Utterly Meaningless » Blog Archive » UTTERLY CLUELESS
  • UTTERLY CLUELESS

    Filed at 5:42 pm under by dcobranchi

    Teachers just don’t realize how good they have it (or how arrogant they can come across).

    On average, employees nationwide pay 16 percent of the premium for individual coverage and 28 percent for family coverage, according to a survey released two weeks ago by the nonprofit Kaiser Family Foundation.

    Both the Abington Heights and Old Forge school districts fully pay the premiums for Traditional Blue Cross/Blue Shield and HMOs, and negotiations have stalled.

    In Abington Heights, where teachers have been on strike since Sept. 3, the board wants teachers to contribute to premiums. In Old Forge, where teachers have been on strike since Sept. 9, the board wants teachers to pay the difference between the Traditional plan and a cheaper option. Teachers want to maintain the status quo or have a choice of plans.

    …Marcelle Genovese, president of the Abington Heights Education Association, said the teachers compare their health plans to other teachers because they have the most in common.

    “I would like to compare to someone who has the same experience and education I have,” she said.

    Ms. Genovese is a longtime teacher with a master’s degree plus 72 credits. In the private sector, she said the best comparison would be doctors and lawyers.

    What an ego! Does anyone wonder why the teaching “profession” (and I use that term very loosely) is held in such disregard?

    11 Responses to “UTTERLY CLUELESS”


    Comment by
    Cheryl_O
    September 26th, 2004
    at 8:22 pm

    Still not as funny as Jonathan (ritzy hair salon owner) telling his staff on a reality TV show “We’re so dedicated to our profession- we’re like doctors, you know?!” LOL


    Comment by
    Adrian
    September 27th, 2004
    at 4:52 am

    If teachers held themselves to the same professional standards as doctors do, they’d be treated like doctors. When they demand the same privileges without any of the responsibility, they earn the disrespect they get.


    Comment by
    Adrian
    September 27th, 2004
    at 4:52 am

    If teachers held themselves to the same professional standards as doctors do, they’d be treated like doctors. When they demand the same privileges without any of the responsibility, they earn the disrespect they get.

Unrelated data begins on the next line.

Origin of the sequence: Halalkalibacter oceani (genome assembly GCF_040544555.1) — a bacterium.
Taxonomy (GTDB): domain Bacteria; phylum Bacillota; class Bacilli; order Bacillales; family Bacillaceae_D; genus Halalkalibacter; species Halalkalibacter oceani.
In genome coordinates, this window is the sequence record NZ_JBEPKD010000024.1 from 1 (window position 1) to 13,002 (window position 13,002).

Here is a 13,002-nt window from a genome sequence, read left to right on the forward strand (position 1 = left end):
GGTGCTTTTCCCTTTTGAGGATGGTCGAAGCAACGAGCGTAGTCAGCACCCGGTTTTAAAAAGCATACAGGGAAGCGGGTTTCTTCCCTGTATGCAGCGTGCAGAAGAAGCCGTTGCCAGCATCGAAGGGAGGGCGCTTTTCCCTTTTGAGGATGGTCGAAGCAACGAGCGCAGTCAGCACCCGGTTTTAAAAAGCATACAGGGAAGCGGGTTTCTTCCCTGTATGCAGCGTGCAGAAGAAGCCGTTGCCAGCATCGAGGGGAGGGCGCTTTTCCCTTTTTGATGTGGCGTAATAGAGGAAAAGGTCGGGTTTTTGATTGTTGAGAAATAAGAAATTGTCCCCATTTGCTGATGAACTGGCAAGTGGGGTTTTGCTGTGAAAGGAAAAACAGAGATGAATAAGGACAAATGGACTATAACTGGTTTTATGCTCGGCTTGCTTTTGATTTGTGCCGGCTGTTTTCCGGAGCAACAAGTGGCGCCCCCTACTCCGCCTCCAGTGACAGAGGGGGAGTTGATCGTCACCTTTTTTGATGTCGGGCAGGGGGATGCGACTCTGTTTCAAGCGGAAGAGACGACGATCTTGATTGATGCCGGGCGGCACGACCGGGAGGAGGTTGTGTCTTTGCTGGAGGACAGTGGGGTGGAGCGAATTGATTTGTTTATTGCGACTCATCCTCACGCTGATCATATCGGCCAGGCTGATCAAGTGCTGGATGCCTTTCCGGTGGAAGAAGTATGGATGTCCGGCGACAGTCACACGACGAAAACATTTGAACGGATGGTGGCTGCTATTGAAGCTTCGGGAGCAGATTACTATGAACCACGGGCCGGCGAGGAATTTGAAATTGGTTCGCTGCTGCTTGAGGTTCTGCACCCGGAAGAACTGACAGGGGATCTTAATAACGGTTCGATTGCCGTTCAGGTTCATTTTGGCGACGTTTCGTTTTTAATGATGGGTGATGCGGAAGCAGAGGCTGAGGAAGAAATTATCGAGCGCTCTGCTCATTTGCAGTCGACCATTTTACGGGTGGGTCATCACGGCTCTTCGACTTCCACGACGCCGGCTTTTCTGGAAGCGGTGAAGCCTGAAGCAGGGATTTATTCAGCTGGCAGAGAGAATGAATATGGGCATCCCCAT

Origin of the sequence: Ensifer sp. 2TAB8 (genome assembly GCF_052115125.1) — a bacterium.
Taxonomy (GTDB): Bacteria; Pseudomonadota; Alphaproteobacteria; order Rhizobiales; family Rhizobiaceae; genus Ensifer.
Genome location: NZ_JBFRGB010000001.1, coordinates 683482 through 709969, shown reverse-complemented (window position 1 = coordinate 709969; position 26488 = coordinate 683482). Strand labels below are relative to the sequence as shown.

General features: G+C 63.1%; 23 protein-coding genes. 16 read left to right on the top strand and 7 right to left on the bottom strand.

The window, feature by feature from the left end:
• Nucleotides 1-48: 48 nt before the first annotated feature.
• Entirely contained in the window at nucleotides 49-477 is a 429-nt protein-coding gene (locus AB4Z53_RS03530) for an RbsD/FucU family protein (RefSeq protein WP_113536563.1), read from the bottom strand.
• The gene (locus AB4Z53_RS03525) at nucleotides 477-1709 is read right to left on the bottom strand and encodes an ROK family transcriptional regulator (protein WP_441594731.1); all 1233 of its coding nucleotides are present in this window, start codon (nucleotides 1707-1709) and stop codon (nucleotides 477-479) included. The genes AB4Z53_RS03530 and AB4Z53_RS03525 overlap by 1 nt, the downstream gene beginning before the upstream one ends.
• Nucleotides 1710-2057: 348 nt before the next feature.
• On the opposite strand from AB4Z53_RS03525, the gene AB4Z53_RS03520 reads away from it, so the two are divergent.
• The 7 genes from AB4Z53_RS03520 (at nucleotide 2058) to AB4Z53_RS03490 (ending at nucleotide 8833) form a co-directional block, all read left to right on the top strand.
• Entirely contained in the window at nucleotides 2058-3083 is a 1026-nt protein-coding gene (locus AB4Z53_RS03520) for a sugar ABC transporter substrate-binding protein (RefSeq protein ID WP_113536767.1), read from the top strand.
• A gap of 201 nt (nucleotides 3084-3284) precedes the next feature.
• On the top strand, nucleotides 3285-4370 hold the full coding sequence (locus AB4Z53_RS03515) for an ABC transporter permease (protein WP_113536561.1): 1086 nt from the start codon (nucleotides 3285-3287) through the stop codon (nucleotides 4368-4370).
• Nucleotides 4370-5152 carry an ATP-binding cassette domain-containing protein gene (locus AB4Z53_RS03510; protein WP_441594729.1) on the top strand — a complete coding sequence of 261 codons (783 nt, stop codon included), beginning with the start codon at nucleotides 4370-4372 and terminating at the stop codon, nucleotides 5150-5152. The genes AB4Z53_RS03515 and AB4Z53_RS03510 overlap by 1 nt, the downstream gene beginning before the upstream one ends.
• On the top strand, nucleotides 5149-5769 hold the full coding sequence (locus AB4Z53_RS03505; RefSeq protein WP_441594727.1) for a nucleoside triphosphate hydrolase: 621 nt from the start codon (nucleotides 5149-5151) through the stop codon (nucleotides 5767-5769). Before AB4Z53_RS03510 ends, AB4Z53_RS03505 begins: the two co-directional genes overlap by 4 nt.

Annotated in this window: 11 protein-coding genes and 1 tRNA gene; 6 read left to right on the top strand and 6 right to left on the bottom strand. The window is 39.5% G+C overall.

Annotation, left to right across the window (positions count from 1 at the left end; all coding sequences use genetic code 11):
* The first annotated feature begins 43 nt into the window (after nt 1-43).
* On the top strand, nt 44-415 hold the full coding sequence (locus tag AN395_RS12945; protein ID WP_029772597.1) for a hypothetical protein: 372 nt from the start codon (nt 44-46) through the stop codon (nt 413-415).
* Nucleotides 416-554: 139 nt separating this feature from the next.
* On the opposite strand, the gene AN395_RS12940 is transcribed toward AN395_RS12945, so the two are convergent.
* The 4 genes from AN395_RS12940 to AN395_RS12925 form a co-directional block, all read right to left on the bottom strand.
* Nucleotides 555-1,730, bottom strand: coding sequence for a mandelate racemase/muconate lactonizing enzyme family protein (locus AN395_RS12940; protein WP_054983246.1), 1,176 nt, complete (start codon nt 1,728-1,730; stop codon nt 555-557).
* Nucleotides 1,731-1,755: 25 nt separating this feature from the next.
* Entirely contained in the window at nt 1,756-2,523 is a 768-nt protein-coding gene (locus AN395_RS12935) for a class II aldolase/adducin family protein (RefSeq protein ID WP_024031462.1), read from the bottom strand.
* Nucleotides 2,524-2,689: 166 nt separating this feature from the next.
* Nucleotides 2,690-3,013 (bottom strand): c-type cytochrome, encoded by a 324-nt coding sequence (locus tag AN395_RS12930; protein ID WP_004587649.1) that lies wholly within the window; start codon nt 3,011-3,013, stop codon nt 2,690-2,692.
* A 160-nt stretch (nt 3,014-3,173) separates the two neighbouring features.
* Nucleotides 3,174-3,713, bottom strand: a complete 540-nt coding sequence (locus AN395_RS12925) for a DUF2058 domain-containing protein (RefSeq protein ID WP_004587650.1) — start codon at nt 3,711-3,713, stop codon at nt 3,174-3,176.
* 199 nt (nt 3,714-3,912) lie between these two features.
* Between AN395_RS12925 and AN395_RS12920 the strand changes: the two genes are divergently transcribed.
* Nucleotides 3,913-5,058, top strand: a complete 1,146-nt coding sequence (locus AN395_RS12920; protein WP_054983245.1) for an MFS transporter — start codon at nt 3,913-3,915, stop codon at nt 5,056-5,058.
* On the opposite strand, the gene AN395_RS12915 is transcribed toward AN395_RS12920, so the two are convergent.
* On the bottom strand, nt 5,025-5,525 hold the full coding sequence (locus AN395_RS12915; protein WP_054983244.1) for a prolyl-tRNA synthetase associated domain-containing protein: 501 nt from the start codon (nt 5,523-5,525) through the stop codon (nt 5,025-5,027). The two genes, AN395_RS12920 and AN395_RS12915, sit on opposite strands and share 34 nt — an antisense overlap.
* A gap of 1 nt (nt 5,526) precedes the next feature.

Comment by
    Adrian
    September 27th, 2004
    at 4:53 am

    Sorry about the double post.


    Comment by
    Eric Holcombe
    September 27th, 2004
    at 11:04 am

    “I would like to compare to someone who has the same experience and education I have,” she said.

    Okay, I’m sure we can round up some doctors and lawyers that only work 9 months a year somewhere. By the way, what does education level have to do with medical claim rates? I’m sure with all those “credits” you can explain.

    Yeah, and let’s compare insurance rates by age too. You 50+ lifers want that respect too right? We wouldn’t want to be giving you the “same” rates as a 25-year old.


    Comment by
    Independent George
    September 27th, 2004
    at 12:32 pm

    Does this mean they can be sued for malpractice now?


    Comment by
    Roy W. Wright
    September 27th, 2004
    at 1:20 pm

    Wow, I guess when I earn my Ph.D. I should expect even higher pay than a doctor or lawyer!

    It doesn’t work that way, and I knew it when I decided what to study and what to do with my life. So did every teacher.


    Comment by
    CED
    September 27th, 2004
    at 3:35 pm

    “I would like to compare to someone who has the same experience and education I have,”

    Sure, testing companies do this. Just compare teaching majors with four years of college behind them to those finishing up four years of math or engineering; perhaps a nice comparison would be GRE scores? Back in the day, the averages for different majors used to bepublished. Math majors were at the very top, followed by physics and education majors were second to the bottom followed only by sociology majors.


    Comment by
    Daryl Cobranchi
    September 27th, 2004
    at 5:08 pm

    They’re still available, and Ed majors are still near the bottom.


    Comment by
    Daryl Cobranchi
    September 27th, 2004
    at 5:09 pm

    Sorry- my bad. Those are SAT scores not GRE.


    Comment by
    CED
    September 27th, 2004
    at 6:51 pm

    There’s a shocker. They go into college with weak academic backgrounds and leave college with weak academic backgrounds.